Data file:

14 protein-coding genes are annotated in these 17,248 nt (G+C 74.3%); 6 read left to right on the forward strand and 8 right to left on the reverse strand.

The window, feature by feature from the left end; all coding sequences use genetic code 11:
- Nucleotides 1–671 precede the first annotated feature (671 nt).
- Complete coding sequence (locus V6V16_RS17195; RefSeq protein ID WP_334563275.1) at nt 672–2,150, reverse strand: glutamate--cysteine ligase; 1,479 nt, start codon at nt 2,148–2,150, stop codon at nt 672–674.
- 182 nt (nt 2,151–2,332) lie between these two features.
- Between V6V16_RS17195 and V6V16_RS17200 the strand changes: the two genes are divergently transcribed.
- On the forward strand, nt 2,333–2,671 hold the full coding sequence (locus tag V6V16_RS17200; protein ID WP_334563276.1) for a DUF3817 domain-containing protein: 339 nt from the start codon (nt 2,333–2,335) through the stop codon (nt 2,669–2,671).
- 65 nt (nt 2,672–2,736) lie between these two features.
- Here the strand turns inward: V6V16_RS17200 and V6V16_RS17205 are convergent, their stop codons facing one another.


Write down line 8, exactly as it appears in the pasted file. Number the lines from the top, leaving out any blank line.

- 65 nt (nt 2,672–2,736) lie between these two features.